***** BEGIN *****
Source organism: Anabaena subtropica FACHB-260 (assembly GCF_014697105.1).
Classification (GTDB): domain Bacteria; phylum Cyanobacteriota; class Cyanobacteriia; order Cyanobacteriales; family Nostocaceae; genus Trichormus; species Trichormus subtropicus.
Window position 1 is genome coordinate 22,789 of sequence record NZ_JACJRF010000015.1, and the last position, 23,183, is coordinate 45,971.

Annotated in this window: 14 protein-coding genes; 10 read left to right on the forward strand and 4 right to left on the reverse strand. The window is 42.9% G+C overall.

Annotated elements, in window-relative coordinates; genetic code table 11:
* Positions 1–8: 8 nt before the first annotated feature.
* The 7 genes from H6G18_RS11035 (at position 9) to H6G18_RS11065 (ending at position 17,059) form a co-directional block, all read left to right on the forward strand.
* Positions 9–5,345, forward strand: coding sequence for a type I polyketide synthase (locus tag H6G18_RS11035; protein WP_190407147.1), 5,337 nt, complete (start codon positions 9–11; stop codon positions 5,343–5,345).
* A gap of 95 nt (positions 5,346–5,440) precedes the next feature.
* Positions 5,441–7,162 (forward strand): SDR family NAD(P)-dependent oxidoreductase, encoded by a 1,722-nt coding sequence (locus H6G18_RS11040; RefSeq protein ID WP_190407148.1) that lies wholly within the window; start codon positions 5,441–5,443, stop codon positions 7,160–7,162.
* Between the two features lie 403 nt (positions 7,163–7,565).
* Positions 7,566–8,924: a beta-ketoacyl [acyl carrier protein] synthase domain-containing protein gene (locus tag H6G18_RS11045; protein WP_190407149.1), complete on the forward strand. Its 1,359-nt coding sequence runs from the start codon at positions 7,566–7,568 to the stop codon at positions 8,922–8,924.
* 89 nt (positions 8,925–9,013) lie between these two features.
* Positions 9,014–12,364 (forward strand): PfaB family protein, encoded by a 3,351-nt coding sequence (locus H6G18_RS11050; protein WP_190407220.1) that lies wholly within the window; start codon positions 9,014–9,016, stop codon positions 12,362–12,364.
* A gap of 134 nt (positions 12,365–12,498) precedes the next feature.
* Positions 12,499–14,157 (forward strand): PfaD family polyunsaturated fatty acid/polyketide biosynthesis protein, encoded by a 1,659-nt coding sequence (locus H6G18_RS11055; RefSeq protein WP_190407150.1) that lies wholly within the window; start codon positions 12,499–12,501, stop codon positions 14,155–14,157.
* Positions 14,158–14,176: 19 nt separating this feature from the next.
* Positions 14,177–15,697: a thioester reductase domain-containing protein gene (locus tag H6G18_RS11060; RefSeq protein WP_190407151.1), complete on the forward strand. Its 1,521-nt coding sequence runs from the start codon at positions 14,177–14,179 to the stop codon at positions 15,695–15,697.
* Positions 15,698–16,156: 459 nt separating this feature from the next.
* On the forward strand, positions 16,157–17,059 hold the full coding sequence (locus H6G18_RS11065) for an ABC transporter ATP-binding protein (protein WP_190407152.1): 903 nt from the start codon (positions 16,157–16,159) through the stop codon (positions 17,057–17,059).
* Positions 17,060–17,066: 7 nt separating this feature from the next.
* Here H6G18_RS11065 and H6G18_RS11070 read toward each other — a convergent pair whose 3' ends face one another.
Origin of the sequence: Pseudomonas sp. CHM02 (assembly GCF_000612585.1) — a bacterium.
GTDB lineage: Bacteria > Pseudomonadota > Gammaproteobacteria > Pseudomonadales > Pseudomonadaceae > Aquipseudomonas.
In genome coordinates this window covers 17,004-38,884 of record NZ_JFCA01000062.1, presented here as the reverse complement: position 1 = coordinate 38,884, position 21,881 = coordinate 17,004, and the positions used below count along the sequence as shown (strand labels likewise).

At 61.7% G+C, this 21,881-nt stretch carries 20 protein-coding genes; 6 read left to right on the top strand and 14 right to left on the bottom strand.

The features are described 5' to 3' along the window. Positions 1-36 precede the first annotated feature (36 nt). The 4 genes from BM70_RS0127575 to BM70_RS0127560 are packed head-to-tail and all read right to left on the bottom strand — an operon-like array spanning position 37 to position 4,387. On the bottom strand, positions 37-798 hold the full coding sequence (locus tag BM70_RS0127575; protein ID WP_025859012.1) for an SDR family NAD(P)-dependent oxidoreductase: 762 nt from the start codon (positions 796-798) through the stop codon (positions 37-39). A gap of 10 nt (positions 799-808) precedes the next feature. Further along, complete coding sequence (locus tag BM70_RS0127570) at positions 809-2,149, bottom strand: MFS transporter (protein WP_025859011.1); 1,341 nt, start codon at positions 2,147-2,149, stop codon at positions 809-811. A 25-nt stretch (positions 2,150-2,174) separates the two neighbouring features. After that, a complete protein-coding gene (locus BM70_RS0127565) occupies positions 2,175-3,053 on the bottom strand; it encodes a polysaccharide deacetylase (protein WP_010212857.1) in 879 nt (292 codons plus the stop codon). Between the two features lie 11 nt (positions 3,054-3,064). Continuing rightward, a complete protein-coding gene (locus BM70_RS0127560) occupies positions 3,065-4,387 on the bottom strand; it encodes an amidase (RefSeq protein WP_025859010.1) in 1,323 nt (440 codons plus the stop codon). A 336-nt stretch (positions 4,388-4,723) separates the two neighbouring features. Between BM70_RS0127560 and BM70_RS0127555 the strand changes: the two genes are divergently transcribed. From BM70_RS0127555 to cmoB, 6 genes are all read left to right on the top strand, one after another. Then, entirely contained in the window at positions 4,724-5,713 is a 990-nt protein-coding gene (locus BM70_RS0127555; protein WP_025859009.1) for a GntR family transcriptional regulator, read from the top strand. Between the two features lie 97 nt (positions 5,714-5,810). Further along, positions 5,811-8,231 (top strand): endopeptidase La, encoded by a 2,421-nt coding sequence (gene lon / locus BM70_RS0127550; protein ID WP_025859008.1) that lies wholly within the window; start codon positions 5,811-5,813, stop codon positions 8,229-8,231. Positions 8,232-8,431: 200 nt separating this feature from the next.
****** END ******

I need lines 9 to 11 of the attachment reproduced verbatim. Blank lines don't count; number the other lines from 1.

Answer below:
* A gap of 95 nt (positions 5,346–5,440) precedes the next feature.
* Positions 5,441–7,162 (forward strand): SDR family NAD(P)-dependent oxidoreductase, encoded by a 1,722-nt coding sequence (locus H6G18_RS11040; RefSeq protein ID WP_190407148.1) that lies wholly within the window; start codon positions 5,441–5,443, stop codon positions 7,160–7,162.
* Between the two features lie 403 nt (positions 7,163–7,565).